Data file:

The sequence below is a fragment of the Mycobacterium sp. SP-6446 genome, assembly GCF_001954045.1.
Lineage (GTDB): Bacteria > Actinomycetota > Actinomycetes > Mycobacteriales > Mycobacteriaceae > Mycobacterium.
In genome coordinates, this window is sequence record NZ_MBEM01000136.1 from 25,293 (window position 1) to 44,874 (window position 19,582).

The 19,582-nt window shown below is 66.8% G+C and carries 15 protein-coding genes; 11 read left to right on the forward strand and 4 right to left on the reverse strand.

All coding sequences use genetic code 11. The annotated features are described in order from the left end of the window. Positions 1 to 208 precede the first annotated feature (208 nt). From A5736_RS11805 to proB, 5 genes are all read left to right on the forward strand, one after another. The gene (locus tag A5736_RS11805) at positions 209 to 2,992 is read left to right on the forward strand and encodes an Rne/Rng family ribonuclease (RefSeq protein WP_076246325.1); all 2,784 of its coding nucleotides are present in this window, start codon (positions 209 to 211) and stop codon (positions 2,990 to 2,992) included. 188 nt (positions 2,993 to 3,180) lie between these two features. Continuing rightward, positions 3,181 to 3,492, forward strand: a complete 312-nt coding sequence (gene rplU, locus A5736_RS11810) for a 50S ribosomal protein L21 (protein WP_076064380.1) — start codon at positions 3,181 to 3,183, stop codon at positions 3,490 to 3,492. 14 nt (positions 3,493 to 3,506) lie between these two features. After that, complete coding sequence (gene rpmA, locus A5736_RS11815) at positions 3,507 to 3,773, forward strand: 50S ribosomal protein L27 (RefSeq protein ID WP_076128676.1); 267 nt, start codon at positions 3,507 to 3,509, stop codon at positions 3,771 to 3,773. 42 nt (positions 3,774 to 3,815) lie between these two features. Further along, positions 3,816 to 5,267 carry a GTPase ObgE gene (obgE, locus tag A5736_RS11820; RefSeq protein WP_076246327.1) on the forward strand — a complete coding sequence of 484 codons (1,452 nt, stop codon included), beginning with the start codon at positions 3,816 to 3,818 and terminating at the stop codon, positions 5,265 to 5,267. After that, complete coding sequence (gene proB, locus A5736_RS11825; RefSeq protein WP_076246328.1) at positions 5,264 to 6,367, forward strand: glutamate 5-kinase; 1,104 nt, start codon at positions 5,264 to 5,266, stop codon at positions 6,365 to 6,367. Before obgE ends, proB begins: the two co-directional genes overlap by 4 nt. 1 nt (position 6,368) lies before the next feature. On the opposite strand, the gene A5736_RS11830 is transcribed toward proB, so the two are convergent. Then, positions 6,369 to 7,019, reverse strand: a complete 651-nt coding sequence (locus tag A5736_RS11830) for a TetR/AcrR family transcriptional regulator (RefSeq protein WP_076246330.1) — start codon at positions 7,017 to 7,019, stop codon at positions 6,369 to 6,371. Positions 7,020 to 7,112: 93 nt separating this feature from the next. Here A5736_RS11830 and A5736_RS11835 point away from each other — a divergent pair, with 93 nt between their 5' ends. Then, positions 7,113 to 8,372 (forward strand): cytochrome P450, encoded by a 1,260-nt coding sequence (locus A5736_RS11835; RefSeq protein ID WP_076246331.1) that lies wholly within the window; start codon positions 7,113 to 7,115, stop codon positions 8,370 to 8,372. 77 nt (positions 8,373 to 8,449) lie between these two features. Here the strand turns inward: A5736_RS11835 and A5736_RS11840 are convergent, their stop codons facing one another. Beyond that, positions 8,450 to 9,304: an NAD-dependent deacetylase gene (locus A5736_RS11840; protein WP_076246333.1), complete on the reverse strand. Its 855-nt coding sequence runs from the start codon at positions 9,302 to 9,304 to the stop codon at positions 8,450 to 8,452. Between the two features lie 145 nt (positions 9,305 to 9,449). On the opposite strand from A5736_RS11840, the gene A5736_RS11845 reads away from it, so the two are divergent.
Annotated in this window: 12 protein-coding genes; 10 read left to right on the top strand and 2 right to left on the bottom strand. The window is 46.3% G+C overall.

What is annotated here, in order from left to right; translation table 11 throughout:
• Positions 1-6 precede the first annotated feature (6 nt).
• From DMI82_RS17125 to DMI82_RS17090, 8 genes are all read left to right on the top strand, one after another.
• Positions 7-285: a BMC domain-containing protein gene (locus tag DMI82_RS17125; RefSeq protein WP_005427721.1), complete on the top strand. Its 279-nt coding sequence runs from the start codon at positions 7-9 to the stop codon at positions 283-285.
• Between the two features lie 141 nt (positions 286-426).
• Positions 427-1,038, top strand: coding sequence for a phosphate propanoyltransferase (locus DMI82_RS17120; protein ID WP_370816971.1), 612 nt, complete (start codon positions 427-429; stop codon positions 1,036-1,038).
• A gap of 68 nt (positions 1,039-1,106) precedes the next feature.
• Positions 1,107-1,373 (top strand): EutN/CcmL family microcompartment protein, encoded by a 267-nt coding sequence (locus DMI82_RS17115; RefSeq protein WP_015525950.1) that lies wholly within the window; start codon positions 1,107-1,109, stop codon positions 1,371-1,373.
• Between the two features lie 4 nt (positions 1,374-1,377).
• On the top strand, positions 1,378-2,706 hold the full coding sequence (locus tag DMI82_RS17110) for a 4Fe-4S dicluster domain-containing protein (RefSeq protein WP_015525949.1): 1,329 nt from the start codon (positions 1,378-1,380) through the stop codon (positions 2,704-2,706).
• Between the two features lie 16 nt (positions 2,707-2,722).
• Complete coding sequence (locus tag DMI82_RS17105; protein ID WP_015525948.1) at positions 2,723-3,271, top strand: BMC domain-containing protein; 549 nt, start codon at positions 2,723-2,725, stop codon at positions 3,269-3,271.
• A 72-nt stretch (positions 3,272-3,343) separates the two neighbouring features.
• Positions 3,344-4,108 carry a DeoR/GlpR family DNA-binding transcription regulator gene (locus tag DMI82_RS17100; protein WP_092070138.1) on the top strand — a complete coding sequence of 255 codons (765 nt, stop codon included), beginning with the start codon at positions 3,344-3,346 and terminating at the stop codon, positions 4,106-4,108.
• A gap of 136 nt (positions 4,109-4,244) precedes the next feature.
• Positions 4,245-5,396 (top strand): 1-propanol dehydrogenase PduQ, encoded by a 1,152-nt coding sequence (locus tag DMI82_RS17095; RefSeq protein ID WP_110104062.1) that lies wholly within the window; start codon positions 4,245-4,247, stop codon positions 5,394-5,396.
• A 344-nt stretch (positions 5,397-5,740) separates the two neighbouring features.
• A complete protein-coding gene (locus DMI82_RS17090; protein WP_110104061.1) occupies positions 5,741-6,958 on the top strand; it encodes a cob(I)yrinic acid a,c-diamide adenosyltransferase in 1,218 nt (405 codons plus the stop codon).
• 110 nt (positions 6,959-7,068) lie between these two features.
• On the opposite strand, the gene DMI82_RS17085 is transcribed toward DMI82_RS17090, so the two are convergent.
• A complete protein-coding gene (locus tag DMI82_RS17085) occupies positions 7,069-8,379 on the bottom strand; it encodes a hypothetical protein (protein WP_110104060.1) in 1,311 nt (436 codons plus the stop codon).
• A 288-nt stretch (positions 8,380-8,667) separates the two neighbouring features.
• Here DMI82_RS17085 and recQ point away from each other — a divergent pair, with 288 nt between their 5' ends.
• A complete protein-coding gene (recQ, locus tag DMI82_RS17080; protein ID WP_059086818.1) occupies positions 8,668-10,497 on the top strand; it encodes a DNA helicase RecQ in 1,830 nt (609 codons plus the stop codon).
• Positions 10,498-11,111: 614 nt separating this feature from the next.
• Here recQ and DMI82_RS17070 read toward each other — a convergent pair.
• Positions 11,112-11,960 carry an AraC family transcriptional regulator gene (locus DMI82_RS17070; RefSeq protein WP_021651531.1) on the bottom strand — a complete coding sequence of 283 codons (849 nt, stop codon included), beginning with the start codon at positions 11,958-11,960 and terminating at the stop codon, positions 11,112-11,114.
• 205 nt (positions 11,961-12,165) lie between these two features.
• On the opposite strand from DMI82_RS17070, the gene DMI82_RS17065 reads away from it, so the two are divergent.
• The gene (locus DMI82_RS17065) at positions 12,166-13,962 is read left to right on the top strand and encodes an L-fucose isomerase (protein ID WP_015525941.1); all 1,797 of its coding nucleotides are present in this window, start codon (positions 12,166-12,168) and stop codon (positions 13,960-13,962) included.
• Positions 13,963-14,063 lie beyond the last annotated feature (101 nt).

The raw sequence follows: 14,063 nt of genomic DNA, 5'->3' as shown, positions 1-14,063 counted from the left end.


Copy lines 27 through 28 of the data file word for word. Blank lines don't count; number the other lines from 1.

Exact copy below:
• A complete protein-coding gene (locus tag DMI82_RS17085) occupies positions 7,069-8,379 on the bottom strand; it encodes a hypothetical protein (protein WP_110104060.1) in 1,311 nt (436 codons plus the stop codon).
• A 288-nt stretch (positions 8,380-8,667) separates the two neighbouring features.